Thursday, April 28, 2011
Wednesday, March 23, 2011
A loud and annoying alarm that will make telemarketers think twice about calling back!
This little box will give those pesky telemarketers an earful of fun!
Why it is still legal for telemarketers to invade a person's privacy baffles my mind! Here I am either trying to relax during dinner or busy with a soldering iron on a 144 pin FPGA and then right at the worst moment possible...rrrrrring! So, I drop whatever I was doing to go get the call and to my absolute disgust, it's another spammer trying to sell me some useless product, or worse - an automated message telling me to "Hold on for an important message." Can you imagine the nerve??! They so blatantly destroy MY peace and quiet to put ME on hold as if MY time is not nearly as important as the cheesy redirect they are about to spew into my already angry ears! Oh, did I mention that of all things in this life that I find annoying, phone spammers top my list?
This simple project will give those tele-spammers exactly what they are trying to give you - an earful of useless and highly annoying noise. "You're mean, they are just doing their jobs." Well, let me tell ya buddy, they can do some other job that doesn't involve ticking me off otherwise they will become victims to whatever I decide to feed into my own phone line back at them! If you are like me and have no mercy for those who choose to invade your privacy, then this little box will be right up your alley as it sends a very loud warbling alarm sound back into your phone lines, giving the spammer an earful they won't forget.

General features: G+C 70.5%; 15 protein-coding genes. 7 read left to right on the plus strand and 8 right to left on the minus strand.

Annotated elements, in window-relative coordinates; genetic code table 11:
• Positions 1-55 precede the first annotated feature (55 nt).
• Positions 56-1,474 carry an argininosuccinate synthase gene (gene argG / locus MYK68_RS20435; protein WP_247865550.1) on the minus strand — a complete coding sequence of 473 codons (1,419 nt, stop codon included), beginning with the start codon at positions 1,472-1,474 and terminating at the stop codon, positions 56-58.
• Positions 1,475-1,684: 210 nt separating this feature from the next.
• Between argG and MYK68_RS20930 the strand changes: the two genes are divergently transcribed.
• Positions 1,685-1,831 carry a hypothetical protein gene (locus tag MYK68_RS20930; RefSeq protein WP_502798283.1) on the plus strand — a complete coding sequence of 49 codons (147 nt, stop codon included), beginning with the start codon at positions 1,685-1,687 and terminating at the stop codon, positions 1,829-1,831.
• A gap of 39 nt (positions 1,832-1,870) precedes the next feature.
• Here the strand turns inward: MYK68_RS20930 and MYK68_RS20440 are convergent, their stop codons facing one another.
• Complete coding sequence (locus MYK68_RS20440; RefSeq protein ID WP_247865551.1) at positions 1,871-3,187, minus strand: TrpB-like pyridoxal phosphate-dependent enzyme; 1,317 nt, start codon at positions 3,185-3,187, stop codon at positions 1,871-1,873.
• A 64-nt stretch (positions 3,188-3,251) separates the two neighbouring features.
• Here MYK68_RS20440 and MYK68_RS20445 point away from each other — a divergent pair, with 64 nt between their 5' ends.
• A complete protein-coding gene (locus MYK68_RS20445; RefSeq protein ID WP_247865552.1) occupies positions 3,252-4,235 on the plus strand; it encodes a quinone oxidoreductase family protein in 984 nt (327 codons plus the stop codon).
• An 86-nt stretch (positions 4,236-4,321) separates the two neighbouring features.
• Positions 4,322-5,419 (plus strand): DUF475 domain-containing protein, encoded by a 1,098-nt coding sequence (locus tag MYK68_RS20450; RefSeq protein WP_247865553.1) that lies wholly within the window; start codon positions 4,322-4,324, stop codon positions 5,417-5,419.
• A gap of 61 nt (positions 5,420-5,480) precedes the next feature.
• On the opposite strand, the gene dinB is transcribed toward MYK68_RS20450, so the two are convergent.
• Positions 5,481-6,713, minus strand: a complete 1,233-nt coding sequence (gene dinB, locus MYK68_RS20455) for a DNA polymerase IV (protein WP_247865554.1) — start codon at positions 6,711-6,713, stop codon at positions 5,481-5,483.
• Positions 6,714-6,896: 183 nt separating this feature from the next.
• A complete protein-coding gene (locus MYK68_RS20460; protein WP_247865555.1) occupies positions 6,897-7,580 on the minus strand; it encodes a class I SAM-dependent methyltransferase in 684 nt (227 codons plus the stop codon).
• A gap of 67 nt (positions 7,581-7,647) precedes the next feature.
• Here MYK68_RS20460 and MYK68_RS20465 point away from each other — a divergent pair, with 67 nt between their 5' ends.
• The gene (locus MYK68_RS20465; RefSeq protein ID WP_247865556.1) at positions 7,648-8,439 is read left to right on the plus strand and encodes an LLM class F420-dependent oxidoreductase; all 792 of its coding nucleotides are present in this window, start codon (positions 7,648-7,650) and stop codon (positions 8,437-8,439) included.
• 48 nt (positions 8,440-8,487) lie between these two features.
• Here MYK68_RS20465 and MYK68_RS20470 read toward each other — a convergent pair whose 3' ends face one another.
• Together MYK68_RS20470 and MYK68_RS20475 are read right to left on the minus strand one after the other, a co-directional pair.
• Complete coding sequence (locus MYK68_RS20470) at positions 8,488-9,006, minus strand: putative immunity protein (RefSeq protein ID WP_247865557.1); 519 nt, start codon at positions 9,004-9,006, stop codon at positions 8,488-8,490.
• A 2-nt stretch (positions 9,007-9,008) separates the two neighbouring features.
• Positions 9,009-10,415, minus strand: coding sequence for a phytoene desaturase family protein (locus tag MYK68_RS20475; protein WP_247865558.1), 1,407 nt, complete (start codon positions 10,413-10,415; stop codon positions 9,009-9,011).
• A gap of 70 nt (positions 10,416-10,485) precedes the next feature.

You can even adjust the tone quality from a steady police like siren to a belching screech that sounds like a robotic cat fight. Even though the spammers will probably continue to call you back regardless of being on those useless "Do Not Call" lists, you will at least have some enjoyment at their expense with this device.
Figure 1 - This standard phone cord has an RJ11 connector at one end
This device can be made in two versions: one that jacks right into your home phone line for maximum volume level, and a portable unit that just feeds sound into the mouthpiece of any portable phone. The wired version is certainly the most effective version as it can deliver the sound to the spammer at a level you could not achieve by screaming into your phone. Because the Spammer Jammer feeds the audio signal directly into the phone line, it bypasses all audio conditioning circuitry in your phone handset and spews out the sound at the maximum volume possible. Having a direct phone line connection also means that it works on every phone in the house connected to that line.
If you are not afraid of the "Phone Police", then you can hack into your phone line by simply cutting the end of any standard phone cable that includes an RJ11 connector at one end. This four conductor connector will be used to connect the Spammer Jammer into the phone line, so you need the RJ11 male jack at one end and bare wires at the other end.
Change your voice over the phone in real time using a computer or digital processor.